I think the article could use a little update to reflect on the availability of faster and larger Turbo Memory cards at lower prices, to examine their overall effectiveness in this (newer?) format and pricing.
    I don't know if there was any performance boost, never did any benchmarks and all I've been doing is setting up this new computer, then install i-ram and continue customizations.
    I can tell you, however, that the installation was easy, one reboot, so the article is definitely way off in regards to installation, OUTDATED and UNRELIABLE.
    Glad I never beleived them n the first place and bought the card despite their opinion.
  • casket - Thursday, June 21, 2007 - link

    "However, adding 1GB of actual RAM won't improve battery life at all, and in fact it should reduce it slightly."
    -- What are the power requirements of Flash vs. Ram vs. Hard Drive?

    I would have liked to have seen Anand test the power benchmarks on the additional 1 GB ram as well.
  • burnley - Thursday, June 21, 2007 - link

    Wouldn't it be cool if the manufacturers could load safe drivers on something like this so when your mum gets a virus and you have to reload everything you don't have to either hunt for the driver disk, or hunt for the drivers online, just access them from an internal read-only drive?
    On-board network is great unless you don't have the motherboard driver disk and a fresh boot, then that loverly external USB flash drive is a godsend.
  • strikeback03 - Thursday, June 21, 2007 - link

    Isn't that the point of these "hidden" hard drive partitions that so many computers have these days?
  • burnley - Thursday, June 21, 2007 - link

    Unless the hard drive fails, or you want to upgrade it, etc. Also that is only applicable on pre-built machines.
    A simple flash device with drivers could be put on add-in cards like graphics, etc.

    Only an idea...
  • xsilver - Thursday, June 21, 2007 - link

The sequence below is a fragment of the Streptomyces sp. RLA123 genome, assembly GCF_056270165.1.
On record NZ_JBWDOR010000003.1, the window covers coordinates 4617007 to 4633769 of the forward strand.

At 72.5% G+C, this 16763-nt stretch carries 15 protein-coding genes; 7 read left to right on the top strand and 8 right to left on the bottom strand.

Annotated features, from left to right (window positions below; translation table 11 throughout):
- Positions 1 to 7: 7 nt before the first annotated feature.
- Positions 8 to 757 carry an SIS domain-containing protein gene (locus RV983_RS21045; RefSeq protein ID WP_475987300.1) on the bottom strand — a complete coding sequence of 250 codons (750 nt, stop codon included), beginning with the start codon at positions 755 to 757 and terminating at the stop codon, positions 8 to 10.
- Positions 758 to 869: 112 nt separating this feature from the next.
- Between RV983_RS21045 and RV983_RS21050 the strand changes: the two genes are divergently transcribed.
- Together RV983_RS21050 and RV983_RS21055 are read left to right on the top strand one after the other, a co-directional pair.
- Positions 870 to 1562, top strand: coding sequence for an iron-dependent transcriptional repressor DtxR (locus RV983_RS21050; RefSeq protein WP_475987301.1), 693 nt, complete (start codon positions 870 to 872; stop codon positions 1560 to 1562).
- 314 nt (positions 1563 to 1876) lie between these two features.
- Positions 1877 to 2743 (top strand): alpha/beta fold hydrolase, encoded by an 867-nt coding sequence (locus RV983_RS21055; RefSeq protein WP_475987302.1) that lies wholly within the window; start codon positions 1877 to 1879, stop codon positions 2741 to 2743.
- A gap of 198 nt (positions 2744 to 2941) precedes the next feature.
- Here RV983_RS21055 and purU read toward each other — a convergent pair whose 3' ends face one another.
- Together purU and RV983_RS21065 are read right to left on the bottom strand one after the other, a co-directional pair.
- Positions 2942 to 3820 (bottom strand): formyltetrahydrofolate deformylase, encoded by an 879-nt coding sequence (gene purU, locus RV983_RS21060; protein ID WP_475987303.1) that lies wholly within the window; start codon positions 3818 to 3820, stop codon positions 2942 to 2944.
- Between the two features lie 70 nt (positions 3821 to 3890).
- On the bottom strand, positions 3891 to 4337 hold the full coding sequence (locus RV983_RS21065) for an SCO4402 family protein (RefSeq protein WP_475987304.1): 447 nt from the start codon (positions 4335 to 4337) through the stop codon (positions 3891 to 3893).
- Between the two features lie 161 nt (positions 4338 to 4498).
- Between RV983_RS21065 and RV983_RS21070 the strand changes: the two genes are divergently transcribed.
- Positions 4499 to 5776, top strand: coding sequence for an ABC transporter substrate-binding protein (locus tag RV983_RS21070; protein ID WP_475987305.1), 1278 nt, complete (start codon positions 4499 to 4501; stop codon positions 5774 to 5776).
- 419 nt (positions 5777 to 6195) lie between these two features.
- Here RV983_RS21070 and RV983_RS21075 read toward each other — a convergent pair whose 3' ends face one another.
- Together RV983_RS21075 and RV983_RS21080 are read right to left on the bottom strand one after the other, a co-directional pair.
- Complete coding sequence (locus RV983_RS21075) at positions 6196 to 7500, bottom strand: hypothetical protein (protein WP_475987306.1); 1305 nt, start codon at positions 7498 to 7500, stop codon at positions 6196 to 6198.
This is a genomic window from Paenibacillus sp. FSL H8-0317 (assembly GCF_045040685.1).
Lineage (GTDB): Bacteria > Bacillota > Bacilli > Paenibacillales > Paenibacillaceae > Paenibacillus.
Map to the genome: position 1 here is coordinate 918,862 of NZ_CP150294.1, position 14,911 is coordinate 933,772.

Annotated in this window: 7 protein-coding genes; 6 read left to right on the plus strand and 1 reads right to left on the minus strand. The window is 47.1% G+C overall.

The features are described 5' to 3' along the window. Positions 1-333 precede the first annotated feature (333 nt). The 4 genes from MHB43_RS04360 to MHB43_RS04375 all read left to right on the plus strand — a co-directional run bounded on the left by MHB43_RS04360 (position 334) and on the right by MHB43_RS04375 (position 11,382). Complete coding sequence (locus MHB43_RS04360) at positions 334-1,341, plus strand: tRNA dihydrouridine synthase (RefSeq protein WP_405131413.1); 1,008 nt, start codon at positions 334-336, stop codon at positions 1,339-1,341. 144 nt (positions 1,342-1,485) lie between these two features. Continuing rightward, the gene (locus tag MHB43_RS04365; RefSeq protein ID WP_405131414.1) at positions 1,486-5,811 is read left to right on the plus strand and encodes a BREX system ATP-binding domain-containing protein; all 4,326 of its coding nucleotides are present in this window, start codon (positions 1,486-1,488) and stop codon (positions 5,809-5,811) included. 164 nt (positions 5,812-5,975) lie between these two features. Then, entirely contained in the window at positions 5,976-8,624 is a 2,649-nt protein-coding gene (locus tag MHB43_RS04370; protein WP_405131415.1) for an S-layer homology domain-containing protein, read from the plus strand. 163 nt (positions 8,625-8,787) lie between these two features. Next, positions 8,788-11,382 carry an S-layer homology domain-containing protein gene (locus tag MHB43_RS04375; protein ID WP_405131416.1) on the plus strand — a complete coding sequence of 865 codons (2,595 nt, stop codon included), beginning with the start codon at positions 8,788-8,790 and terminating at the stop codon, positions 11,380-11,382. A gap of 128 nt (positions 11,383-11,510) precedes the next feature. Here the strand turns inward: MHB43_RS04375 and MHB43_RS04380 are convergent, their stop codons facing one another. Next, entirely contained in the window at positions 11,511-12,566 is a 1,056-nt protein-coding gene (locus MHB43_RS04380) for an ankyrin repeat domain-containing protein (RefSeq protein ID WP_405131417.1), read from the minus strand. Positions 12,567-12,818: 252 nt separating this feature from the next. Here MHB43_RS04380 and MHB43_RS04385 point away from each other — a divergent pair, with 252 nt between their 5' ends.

Obviously adding another GB of memory is more expensive than adding ReadyBoost, and in this case ReadyBoost can give you close to the same performance as adding the extra memory.


    dditional cost of adding Turbo Memory to a notebook (expected to be at least $100 USD).

    1gb of ram can be had for a lot less than $100
  • JarredWalton - Thursday, June 21, 2007 - link

    ReadyBoost capable USB Flash sticks are available for something like $15 for 1GB, $24 for 2GB, or a whopping $40 for 4GB. Turbo Memory modules on the other hand are not merely a USB device that you plug in, so they currently cost more. Of course, there seems to be a healthy price premium for the technology right now....

    Adding a 1GB ReadyBoost device is cheap and easy. Adding 1GB of Turbo Memory seems pointless as it will cost more than 1GB of actual RAM. However, adding 1GB of actual RAM won't improve battery life at all, and in fact it should reduce it slightly. So, you're paying $100 for slightly improved performance along with potentially better battery life.
  • BigLan - Thursday, June 21, 2007 - link

    It seems like an extra $100 for this stuff would be better spent on an extra battery for your laptop which would double the battery life (though you have to switch them out and recharge them.) You could probably also afford a 1 gig flash drive for readyboost.